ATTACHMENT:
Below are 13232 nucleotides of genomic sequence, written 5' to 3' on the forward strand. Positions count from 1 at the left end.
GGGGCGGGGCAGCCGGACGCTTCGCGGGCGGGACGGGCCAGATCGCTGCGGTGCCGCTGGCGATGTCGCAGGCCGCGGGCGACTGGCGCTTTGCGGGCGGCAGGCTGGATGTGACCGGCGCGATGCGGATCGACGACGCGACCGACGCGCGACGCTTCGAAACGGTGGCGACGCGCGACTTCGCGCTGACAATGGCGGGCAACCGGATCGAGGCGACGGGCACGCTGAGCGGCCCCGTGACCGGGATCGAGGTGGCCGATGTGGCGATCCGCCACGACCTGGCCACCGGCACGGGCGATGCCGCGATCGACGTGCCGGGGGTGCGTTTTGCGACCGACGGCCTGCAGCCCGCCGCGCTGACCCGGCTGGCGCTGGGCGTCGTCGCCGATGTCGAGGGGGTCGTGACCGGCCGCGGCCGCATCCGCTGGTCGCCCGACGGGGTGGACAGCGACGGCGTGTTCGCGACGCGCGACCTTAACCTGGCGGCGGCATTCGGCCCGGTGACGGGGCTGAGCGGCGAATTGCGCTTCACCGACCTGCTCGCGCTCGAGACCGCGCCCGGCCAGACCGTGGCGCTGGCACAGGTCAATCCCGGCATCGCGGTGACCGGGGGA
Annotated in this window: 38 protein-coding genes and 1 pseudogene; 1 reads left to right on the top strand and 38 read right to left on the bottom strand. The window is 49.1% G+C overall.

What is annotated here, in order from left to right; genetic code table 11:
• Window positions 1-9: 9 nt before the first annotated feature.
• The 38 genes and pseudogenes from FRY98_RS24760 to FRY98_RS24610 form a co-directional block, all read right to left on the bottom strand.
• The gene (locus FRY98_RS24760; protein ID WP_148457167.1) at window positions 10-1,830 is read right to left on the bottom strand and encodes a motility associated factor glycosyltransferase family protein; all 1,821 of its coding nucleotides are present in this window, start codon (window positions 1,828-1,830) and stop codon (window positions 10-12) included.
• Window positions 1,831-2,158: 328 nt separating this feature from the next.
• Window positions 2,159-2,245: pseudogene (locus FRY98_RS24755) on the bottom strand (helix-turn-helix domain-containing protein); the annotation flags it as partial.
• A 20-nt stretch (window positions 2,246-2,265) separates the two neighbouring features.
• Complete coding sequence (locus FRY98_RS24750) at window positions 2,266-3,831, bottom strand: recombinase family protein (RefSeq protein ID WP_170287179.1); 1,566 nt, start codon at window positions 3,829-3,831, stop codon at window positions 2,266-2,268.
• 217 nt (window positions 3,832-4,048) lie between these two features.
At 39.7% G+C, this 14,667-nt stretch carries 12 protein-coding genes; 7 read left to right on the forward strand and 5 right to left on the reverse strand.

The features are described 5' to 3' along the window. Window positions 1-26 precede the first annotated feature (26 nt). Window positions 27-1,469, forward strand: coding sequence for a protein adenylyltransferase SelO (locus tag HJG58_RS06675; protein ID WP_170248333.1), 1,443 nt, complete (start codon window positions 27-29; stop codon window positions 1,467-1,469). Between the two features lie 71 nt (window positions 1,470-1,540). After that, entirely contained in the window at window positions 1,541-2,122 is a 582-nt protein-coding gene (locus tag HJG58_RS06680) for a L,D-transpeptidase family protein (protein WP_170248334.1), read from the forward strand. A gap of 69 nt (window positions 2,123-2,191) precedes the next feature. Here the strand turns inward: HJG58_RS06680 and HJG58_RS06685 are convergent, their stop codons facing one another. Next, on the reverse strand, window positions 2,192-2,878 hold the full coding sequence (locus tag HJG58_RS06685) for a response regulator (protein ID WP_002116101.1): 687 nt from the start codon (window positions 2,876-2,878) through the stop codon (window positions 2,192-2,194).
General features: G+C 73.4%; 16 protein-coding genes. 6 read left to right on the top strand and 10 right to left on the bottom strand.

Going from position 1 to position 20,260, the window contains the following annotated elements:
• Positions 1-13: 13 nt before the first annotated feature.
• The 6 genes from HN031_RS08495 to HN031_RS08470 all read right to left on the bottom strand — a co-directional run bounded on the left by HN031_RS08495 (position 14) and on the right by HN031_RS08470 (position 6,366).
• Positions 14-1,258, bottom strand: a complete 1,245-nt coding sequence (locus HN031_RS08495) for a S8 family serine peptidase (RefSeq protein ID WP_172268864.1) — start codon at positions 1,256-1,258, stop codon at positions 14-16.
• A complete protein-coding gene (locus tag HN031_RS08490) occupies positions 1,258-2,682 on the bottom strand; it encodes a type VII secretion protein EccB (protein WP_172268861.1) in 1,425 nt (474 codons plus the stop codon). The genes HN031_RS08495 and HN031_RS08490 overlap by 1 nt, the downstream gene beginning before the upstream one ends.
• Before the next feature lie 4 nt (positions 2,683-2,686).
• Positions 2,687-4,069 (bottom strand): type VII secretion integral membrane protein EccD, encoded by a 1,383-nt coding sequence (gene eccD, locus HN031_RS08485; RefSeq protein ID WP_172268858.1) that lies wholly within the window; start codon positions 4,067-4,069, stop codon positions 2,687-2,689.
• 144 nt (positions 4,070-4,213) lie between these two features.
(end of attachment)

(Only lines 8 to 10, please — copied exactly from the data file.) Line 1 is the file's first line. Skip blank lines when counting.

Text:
• Window positions 1,831-2,158: 328 nt separating this feature from the next.
• Window positions 2,159-2,245: pseudogene (locus FRY98_RS24755) on the bottom strand (helix-turn-helix domain-containing protein); the annotation flags it as partial.
• A 20-nt stretch (window positions 2,246-2,265) separates the two neighbouring features.